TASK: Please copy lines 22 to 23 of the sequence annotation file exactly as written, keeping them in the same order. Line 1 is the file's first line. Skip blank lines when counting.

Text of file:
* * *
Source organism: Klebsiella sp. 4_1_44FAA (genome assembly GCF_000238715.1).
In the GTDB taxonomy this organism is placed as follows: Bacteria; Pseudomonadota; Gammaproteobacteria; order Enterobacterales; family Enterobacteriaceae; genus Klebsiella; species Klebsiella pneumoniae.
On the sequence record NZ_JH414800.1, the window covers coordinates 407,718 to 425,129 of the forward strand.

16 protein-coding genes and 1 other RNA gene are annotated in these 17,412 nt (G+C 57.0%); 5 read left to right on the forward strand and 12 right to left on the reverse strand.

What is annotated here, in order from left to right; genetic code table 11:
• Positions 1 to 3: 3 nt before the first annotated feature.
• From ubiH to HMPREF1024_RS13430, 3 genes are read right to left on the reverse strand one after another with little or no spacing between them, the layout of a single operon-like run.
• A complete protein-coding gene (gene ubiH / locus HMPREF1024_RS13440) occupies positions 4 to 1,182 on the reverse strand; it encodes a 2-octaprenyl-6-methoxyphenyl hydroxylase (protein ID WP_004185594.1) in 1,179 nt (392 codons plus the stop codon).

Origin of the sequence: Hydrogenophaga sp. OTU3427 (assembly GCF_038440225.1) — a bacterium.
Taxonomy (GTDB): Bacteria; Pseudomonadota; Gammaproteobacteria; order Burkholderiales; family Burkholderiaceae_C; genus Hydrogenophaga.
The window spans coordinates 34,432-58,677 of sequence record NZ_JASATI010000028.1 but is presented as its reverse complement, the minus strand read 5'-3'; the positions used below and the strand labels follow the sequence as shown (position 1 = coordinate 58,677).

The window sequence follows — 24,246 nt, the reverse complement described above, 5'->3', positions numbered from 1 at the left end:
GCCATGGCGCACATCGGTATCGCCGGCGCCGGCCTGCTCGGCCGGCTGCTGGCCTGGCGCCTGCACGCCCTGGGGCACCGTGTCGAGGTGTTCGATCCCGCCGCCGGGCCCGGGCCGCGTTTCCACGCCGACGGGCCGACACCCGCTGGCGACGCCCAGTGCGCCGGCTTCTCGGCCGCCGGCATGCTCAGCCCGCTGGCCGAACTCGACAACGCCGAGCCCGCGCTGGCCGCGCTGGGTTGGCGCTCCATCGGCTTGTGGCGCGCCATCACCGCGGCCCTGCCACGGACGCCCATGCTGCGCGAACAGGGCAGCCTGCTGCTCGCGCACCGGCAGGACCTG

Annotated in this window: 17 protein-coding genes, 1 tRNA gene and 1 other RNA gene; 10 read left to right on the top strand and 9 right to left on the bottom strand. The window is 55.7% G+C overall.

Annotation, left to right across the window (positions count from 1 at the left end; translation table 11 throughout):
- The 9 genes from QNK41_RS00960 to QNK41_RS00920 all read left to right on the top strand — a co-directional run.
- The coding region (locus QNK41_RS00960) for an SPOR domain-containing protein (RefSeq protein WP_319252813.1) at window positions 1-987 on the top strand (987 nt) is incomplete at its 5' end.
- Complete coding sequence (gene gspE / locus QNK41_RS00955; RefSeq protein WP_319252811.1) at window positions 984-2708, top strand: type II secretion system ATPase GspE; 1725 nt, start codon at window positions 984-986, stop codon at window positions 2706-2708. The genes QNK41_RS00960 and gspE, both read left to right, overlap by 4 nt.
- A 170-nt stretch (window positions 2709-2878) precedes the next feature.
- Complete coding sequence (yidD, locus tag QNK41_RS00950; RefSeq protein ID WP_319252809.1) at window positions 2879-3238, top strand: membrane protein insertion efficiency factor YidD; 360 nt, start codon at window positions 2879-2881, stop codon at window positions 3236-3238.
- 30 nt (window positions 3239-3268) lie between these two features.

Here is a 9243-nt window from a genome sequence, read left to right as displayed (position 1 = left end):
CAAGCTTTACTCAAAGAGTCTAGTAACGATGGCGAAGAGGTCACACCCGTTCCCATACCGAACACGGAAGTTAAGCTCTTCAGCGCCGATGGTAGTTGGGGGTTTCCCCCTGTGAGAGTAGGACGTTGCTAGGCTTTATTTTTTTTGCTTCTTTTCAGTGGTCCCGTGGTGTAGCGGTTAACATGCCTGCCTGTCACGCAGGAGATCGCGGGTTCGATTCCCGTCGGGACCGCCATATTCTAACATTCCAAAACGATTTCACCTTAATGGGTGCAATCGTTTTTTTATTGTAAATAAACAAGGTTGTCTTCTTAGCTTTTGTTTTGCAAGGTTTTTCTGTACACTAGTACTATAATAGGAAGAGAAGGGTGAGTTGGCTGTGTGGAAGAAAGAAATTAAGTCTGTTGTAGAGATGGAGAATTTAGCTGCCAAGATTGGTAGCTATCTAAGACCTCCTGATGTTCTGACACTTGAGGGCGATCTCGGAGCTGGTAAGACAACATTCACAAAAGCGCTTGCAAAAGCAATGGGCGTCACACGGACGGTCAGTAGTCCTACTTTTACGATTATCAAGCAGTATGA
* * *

Here is a 9243-nt window from a genome sequence, read left to right as displayed (position 1 = left end):
CAAGCTTTACTCAAAGAGTCTAGTAACGATGGCGAAGAGGTCACACCCGTTCCCATACCGAACACGGAAGTTAAGCTCTTCAGCGCCGATGGTAGTTGGGGGTTTCCCCCTGTGAGAGTAGGACGTTGCTAGGCTTTATTTTTTTTGCTTCTTTTCAGTGGTCCCGTGGTGTAGCGGTTAACATGCCTGCCTGTCACGCAGGAGATCGCGGGTTCGATTCCCGTCGGGACCGCCATATTCTAACATTCCAAAACGATTTCACCTTAATGGGTGCAATCGTTTTTTTATTGTAAATAAACAAGGTTGTCTTCTTAGCTTTTGTTTTGCAAGGTTTTTCTGTACACTAGTACTATAATAGGAAGAGAAGGGTGAGTTGGCTGTGTGGAAGAAAGAAATTAAGTCTGTTGTAGAGATGGAGAATTTAGCTGCCAAGATTGGTAGCTATCTAAGACCTCCTGATGTTCTGACACTTGAGGGCGATCTCGGAGCTGGTAAGACAACATTCACAAAAGCGCTTGCAAAAGCAATGGGCGTCACACGGACGGTCAGTAGTCCTACTTTTACGATTATCAAGCAGTATGA